Nissan and Daimler AG were recognized by the non-profit Carbon Disclosure Project in its Climate Disclosure Leadership Index (see report list) for the first time this year. The group surveys around 2,400 companies, but only 68 make the index.
Last year the CDP recognized BMW AG, Ford Motor Co, Renault SA, Toyota Motor Corp and DaimlerChrysler.
Daimler AG (CDLI Rating of 90) and Nissan (CDLI Rating of 85) were both awarded a rating of BBB. CDLI ratings are based on disclosure, while the Innovest Carbon Beta Rating go from CCC (worst in class) to AAA (best in class).
The summary report points to the "broadening scope of alternative drivetrain development" for the automotive industry.
As research continues to strengthen the Automobiles sector’s understanding of different drivetrain technologies, companies are establishing multi-faceted approaches to product portfolio diversification. BMW, which previously concentrated its product R&D purely on fuel cells and hydrogen technologies, has partnered with General Motors and DaimlerChrysler to develop hybrid electric vehicles. DaimlerChrysler’s ‘roadmap’ toward sustainable mobility outlines clean combustion engines as its short-term goal, hybrid and alternative fuel vehicles as its mid-term goal, and emissions-free fuel cell vehicles as its long-term goal. Similar strategies are evident in responses from Honda, Renault and Toyota.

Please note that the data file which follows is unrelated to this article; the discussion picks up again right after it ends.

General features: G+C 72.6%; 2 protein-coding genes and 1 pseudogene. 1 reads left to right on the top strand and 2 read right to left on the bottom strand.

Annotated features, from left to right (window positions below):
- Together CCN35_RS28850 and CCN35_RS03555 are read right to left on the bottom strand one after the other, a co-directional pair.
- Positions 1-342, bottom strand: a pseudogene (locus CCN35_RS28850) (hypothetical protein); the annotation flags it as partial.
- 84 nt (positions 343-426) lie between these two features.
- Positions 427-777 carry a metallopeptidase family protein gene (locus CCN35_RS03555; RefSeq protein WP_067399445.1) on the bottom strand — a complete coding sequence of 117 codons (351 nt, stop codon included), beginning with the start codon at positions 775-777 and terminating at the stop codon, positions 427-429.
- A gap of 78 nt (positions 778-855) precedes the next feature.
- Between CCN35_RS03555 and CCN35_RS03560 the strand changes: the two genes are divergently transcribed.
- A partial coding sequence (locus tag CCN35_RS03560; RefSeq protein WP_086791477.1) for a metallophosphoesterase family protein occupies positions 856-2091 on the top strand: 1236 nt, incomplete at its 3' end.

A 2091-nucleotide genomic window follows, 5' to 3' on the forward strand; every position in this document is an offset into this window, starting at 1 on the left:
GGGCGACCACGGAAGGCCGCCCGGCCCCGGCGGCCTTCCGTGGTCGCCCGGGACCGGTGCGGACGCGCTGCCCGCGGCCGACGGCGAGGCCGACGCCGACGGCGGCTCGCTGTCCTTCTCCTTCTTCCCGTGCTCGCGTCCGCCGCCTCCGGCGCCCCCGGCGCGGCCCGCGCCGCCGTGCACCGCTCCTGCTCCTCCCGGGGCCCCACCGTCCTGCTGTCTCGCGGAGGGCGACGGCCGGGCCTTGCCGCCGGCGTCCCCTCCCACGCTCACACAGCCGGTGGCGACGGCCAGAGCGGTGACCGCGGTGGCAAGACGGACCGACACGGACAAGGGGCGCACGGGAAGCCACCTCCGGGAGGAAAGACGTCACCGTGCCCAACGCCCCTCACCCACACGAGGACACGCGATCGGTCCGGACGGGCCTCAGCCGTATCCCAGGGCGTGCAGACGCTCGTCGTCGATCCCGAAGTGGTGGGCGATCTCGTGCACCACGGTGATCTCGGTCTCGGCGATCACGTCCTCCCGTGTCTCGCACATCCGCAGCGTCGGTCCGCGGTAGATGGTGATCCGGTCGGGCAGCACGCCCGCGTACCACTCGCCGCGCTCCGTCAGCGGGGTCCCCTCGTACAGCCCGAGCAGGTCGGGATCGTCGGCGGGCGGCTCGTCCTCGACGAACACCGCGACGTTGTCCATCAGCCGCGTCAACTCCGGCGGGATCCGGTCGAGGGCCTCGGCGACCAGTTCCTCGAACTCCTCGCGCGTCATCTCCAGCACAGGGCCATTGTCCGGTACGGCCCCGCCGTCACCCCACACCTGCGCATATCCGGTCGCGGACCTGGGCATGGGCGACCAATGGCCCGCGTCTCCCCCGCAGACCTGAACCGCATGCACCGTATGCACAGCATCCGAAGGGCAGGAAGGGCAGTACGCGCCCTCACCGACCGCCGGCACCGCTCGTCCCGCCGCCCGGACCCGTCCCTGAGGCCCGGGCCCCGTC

Normally, Honda and Toyota are the car companies most often recognized for their environmental concerns. Honda because it usually has the 'greenest' fleet, while Toyota produces around 80% of the hybrids sold.
Related: Target Toyota: Toyota has come under fire lately for supporting the weaker CAFE standards being proposed.
Original Source for the announcement from Nissan: Nissan, Daimler praised for environmental efforts - Automotive News Europe